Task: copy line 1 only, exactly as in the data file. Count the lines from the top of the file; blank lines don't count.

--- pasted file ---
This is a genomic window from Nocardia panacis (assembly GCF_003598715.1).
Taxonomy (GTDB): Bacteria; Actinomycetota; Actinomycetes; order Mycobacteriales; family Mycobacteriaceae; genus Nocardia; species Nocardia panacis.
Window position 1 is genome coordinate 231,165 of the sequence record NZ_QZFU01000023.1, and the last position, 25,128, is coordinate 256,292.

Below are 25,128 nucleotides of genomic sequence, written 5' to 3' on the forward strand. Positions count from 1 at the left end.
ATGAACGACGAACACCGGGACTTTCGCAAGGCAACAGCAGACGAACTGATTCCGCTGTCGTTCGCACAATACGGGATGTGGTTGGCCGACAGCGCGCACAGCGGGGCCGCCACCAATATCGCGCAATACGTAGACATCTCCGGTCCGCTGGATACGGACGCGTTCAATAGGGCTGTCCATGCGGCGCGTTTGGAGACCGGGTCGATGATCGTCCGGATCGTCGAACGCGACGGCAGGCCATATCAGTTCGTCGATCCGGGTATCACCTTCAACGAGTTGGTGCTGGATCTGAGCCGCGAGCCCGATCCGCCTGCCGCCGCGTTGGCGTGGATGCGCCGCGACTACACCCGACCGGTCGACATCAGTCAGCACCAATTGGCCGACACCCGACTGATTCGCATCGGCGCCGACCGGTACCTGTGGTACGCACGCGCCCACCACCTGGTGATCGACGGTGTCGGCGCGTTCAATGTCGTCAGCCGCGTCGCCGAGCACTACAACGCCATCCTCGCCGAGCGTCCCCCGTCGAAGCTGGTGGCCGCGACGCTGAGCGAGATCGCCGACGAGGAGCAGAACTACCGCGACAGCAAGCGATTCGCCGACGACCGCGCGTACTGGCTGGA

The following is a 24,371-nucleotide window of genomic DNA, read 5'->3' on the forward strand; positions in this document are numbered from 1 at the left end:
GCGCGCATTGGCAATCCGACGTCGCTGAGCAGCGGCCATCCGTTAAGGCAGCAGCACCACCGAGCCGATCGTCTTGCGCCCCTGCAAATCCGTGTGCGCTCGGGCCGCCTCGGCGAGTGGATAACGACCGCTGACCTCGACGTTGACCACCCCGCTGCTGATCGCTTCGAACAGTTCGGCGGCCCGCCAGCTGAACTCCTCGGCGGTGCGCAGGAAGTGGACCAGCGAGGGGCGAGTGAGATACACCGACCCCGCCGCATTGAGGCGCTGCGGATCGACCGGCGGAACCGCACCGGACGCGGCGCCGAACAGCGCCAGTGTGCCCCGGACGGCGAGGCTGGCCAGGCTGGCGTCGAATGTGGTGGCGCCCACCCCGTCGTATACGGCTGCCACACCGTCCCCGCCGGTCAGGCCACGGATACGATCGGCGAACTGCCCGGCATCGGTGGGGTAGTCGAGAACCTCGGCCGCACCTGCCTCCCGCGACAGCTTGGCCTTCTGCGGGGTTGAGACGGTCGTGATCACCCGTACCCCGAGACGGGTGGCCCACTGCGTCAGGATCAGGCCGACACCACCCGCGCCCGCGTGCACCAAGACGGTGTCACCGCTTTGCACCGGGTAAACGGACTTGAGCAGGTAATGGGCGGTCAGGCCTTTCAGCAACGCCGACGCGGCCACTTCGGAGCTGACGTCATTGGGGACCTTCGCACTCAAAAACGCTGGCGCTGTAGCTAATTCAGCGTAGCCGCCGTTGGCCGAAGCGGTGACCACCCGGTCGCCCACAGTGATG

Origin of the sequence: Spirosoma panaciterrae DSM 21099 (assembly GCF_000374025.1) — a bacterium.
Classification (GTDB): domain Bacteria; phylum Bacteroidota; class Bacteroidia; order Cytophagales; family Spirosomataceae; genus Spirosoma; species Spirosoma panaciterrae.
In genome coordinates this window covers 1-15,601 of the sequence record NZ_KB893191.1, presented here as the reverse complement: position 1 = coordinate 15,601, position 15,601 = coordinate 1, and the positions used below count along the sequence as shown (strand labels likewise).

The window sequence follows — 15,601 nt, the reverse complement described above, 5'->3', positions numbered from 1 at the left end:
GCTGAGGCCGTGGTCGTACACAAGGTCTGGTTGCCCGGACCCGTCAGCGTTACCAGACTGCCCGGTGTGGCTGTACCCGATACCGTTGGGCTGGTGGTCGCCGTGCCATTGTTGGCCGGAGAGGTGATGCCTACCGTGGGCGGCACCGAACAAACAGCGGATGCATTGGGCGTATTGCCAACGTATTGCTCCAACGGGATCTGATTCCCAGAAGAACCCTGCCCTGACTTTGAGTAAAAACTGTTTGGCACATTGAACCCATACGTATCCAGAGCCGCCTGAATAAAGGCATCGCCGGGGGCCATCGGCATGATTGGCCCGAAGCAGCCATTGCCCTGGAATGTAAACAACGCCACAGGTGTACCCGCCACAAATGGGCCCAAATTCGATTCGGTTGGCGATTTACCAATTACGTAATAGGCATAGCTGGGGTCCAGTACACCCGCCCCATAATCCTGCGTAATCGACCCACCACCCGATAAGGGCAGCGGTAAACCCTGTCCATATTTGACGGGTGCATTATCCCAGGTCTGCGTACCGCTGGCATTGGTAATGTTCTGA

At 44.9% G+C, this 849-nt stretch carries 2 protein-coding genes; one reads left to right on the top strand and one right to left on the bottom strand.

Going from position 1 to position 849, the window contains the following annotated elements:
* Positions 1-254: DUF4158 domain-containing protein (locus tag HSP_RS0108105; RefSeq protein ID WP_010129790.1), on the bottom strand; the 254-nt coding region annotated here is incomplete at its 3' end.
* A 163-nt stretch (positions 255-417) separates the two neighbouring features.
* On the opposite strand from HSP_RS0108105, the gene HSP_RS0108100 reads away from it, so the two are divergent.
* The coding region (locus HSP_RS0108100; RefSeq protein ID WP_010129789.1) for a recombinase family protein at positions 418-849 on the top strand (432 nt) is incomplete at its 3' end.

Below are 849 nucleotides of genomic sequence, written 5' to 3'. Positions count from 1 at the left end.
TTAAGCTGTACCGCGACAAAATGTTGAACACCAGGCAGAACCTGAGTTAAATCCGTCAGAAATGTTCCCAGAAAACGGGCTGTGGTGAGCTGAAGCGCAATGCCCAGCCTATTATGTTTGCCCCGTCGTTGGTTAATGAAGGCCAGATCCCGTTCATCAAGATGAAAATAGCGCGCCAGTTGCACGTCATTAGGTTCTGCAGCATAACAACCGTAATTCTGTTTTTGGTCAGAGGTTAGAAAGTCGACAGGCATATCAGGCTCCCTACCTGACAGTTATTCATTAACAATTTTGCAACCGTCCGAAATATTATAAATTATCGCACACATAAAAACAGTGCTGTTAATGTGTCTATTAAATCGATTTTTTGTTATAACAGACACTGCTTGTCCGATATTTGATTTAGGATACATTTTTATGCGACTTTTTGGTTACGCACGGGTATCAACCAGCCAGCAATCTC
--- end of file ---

This is a genomic window from Nocardia panacis (assembly GCF_003598715.1).